The minutes from the September 21-22, 2021 Federal Open Market Committee (FOMC) meeting showed that members view that the economy remains on track even with some slowing in economic activity.
The members of the Committee noted that “economic activity had continued to expand in recent months, though at a less rapid pace than in the first half of the year.” While this weighed on the outlook for growth over 2021, members acknowledged “that the economy had shown resilience in the face of the recent wave of infections.”
FOMC members marked up their inflation forecasts as “they assessed that supply constraints in product and labor markets were larger and likely to be longer lasting than previously anticipated.”
On the balance sheet, Fed members have been looking to see if the requirement of “substantial further progress” has been reached. Though most think that the requirement for the price stability objective had been reached, “a number of participants assessed that the standard of substantial further progress toward the goal of maximum employment had not yet been attained.”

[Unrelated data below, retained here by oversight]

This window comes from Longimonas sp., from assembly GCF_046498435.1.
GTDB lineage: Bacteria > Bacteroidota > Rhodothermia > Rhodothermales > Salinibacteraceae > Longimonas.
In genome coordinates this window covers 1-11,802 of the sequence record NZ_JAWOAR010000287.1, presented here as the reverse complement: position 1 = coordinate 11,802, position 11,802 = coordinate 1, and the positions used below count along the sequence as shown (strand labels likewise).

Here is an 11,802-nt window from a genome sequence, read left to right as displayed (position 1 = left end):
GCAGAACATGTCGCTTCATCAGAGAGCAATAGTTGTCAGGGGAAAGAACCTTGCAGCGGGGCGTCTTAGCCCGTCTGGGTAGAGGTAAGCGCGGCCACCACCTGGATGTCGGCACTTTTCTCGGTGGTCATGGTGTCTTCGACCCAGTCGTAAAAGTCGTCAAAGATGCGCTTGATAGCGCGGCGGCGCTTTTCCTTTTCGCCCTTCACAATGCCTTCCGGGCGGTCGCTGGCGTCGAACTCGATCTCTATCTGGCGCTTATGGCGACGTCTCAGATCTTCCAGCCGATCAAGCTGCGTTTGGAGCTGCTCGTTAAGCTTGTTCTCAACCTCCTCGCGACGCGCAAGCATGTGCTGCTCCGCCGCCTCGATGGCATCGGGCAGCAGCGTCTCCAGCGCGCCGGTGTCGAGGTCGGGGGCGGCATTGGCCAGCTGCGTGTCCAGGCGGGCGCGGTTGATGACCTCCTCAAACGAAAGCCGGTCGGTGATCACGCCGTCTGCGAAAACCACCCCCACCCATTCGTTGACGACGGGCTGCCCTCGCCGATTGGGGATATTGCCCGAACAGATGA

Though nothing was decided on asset purchases at this meeting, most members agreed that a taper may soon be warranted. They also commented that a proposed template for the path of tapering wherein “monthly reductions in the pace of asset purchases, by $10 billion in the case of Treasury securities and $5 billion in the case of agency mortgage-backed securities (MBS)” would be appropriate when the time for tapering arrived (as early as mid-November).
The Fed is getting closer to a taper announcement. From our lens, the economy is bouncing back from a Delta variant slowdown and is poised to accelerate in the coming months. The Fed has recognized this and is getting more confident that it can pull back on some of its monetary support.
With the price of energy, food, and a host of other products rising fast, inflation continues to exceed expectations. Many Fed members are now starting to admit that ‘transitory’ inflation is going to last longer than they previously thought. The pressure on the Fed is starting to build and the Fed has responded by bringing forward the expectation for the start of rate hikes to 2022.
Bond yields have started to move and reflect a tighter policy stance from the Fed. We have seen a significant move in long-term Treasuries since August, with the U.S. 10-year jumping from around 1.2% to a high of 1.6%. Tighter monetary policy is on the horizon. With a taper announcement coming and rate hikes getting closer, yields should continue to march higher.